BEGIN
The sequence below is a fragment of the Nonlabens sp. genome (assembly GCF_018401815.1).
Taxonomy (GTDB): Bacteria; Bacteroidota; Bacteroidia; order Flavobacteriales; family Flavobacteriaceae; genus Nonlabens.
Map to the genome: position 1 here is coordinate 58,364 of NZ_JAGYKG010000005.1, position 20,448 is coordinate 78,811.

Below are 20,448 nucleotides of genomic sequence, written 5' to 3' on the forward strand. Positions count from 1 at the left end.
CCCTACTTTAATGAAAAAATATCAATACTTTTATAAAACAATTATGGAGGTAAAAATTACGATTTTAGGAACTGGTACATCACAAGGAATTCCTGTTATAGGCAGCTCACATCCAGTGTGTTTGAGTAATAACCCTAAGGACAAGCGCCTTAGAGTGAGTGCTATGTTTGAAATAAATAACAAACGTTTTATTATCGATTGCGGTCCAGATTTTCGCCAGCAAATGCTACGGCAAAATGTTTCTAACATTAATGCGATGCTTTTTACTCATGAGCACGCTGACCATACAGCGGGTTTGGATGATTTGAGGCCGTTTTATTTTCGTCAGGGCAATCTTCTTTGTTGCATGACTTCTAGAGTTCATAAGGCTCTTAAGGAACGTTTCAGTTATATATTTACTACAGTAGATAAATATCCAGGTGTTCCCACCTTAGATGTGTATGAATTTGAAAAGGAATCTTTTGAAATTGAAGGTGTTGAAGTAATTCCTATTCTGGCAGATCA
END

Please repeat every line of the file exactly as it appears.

The sequence below is a fragment of the Nonlabens sp. genome (assembly GCF_018401815.1).
Taxonomy (GTDB): Bacteria; Bacteroidota; Bacteroidia; order Flavobacteriales; family Flavobacteriaceae; genus Nonlabens.
Map to the genome: position 1 here is coordinate 58,364 of NZ_JAGYKG010000005.1, position 20,448 is coordinate 78,811.

Below are 20,448 nucleotides of genomic sequence, written 5' to 3' on the forward strand. Positions count from 1 at the left end.
CCCTACTTTAATGAAAAAATATCAATACTTTTATAAAACAATTATGGAGGTAAAAATTACGATTTTAGGAACTGGTACATCACAAGGAATTCCTGTTATAGGCAGCTCACATCCAGTGTGTTTGAGTAATAACCCTAAGGACAAGCGCCTTAGAGTGAGTGCTATGTTTGAAATAAATAACAAACGTTTTATTATCGATTGCGGTCCAGATTTTCGCCAGCAAATGCTACGGCAAAATGTTTCTAACATTAATGCGATGCTTTTTACTCATGAGCACGCTGACCATACAGCGGGTTTGGATGATTTGAGGCCGTTTTATTTTCGTCAGGGCAATCTTCTTTGTTGCATGACTTCTAGAGTTCATAAGGCTCTTAAGGAACGTTTCAGTTATATATTTACTACAGTAGATAAATATCCAGGTGTTCCCACCTTAGATGTGTATGAATTTGAAAAGGAATCTTTTGAAATTGAAGGTGTTGAAGTAATTCCTATTCTGGCAGATCA